Brammo’s Wismann Responds To Carrera’s Take On Brammo Electrical And Mechanical Design

Skadamo published an article on Friday, January 22, about a blog post by DERBI project manager Carles Carrera, detailing the DERBI GPR EV. Most noteworthy was the following paragraph from Carrera:

Current production electric motorcycles as Quantya, Brammo, Vectrix or Zero, motorcycles that I love for being pioneers, have in my opnion two recurrent problems.

  1. They have a poorly developed mechanical platform, I mean all of them have been developed my electric experts without insight on motorcycle development, so they are heavy, or awful or difficult to ride or even worse, not fun to ride.
  2. On the other side, all the electric components are not developed as a whole, and although all of these companies are ran by experts on batteries, controllers and so on, I think they have lots of problems with all the components talking each other: the controller must talk to the batteries and the motor to tell them what to do and how to do it. And that’s not easy. In fact, generally the controller and the batteries don’t talk to each other at all.

Soon after this post, a user by the name of (we can safely assume it’s Mr. Carrera, right?) posted on the EV forum and provided a link to his blog.  He asked forum members to “pay a visit” to his blog and let people know what they thought.

Which they did.

The post caught the attention of user BrammoBrian, better known as Brammo Lead Designer Brian Wismann.  Here’s his response to Mr. Carrera’s post:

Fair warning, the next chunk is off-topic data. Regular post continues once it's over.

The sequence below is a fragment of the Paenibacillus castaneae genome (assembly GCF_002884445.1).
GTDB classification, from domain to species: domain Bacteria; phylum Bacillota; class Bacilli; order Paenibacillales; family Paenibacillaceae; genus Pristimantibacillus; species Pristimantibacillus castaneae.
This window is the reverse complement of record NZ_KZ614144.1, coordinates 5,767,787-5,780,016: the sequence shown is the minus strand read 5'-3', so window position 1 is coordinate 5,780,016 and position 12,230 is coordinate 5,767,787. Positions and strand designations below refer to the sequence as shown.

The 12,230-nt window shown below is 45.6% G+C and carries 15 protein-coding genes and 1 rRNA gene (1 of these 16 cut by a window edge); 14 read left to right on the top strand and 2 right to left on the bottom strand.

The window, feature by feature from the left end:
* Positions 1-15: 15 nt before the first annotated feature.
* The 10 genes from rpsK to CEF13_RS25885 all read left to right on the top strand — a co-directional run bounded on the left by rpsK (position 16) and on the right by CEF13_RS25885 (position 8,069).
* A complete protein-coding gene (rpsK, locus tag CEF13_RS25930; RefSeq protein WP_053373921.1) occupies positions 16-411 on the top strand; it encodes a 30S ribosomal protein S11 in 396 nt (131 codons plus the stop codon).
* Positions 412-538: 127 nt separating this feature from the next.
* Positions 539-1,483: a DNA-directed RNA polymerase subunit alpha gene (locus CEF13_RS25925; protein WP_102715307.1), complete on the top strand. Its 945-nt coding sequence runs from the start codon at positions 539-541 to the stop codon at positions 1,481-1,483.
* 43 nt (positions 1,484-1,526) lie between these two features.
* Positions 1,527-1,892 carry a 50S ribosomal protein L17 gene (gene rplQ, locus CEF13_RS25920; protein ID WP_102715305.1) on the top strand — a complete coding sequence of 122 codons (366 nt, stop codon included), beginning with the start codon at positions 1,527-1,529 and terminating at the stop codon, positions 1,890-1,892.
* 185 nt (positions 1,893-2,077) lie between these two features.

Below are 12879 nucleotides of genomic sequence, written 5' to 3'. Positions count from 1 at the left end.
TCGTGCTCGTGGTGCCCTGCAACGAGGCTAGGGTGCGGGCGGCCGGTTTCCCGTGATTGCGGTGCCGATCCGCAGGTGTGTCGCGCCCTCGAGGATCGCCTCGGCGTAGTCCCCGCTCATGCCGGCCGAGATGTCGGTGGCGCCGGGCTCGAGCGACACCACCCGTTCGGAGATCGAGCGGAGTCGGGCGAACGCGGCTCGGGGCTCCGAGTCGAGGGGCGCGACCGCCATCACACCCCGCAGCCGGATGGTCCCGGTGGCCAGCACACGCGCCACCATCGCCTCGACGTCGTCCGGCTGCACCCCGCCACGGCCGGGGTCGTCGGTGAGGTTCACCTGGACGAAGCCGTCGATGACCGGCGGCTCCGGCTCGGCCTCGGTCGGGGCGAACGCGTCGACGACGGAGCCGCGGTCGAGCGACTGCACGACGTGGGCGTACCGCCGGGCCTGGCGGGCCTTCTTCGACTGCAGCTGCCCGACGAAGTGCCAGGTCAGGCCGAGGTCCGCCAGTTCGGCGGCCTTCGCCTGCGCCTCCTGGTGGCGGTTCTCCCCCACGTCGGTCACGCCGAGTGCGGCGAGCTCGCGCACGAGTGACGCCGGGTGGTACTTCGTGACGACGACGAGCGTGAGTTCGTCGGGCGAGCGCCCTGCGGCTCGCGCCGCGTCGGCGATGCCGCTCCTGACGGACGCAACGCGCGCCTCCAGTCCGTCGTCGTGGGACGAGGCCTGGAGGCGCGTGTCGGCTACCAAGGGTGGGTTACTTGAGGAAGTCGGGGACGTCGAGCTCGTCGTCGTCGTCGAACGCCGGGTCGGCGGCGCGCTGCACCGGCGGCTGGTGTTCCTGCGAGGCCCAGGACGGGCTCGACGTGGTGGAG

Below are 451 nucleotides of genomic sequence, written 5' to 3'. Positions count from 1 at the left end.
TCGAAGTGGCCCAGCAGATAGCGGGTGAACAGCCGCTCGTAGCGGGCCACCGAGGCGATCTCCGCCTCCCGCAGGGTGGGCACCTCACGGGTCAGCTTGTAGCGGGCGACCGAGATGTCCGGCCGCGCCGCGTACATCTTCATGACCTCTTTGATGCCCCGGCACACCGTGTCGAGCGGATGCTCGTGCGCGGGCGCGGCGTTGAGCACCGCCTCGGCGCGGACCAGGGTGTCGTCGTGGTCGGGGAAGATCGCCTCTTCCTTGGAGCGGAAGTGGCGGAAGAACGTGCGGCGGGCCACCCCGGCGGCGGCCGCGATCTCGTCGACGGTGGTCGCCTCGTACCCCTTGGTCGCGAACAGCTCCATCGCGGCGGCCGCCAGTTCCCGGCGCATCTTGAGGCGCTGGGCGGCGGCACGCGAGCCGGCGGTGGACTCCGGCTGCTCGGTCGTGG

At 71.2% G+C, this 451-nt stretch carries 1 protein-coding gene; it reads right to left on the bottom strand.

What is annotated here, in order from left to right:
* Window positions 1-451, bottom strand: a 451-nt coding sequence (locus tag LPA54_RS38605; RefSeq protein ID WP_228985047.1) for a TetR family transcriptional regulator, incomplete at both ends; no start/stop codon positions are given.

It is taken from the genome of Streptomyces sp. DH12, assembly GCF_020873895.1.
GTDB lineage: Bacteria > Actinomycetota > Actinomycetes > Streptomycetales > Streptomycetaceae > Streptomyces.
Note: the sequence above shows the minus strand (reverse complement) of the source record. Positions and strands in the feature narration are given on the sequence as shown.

Lots of opinion here as well as some very broad statements that I would contend against, of course. Here are some points to ponder:

1. Communications – The Enertia features 3 separate CANbus networks on the bike (to isolate system critical vs. non-critical data) and every electronic component has a communication connection to the rest of the bike. We have a sophisticated Vehicle Control Unit that receives communications from all of these devices (batteries, motor, motor controller, charger, dash, handlebar controls) and makes system level decisions. We also log nearly 100% of this data in real time to an on-board memory card to allow quick and easy diagnostics of any fault.

2. The component suppliers you’ve mentioned have been working with Brammo for quite awhile – Perm Motors and Sevcon (who was just here this week helping with some integration issues on their side) have been working with us for 4 years and 1 year respectively.

3. The Enertia and Enertia TTR platform were developed from the ground up to be an electric motorcycle, this Derbi is a conversion. Converting a vehicle’s powertrain WILL lead to packaging compromises, whether you’d like to admit it or not. The Enertia was developed by a team of mechanical engineers, electrical engineers, and software engineers.

4. Cost – I would also contend that Brammo’s platform was developed from the ground up specifically to be fun to ride AND affordable… what is the cost of the Derbi prototype? I know the cost of the components, and I’d guess a retail version of that bike will run upwards of $20k and this prototype well over $50k if not more.

5. I do agree with you that it’s “not easy”. Welcome to the big time… jump in, the water’s warm. We placed 3rd overall in the TTXGP last year. Where did you place?

I’ll only assume that the statements you’ve made were made in ignorance or lost in translation. In my opinion, it is professional courtesy to stick to discussing what you are fully knowledgable about – in your case the prototype you’ve built, in my case I talk about the Enertia. Welcome to the forum.

We look forward to Mr. C’s equally measured response to Mr. B’s reply.

Harry Mallin is the moderator of the TTXGP Technical Rules Wiki, blogs at Brammofan(Brammo-related) and eMotoRules (TTXGP-related) and you can follow him on Twitter at@brammofan and @emotorules.

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9 Responses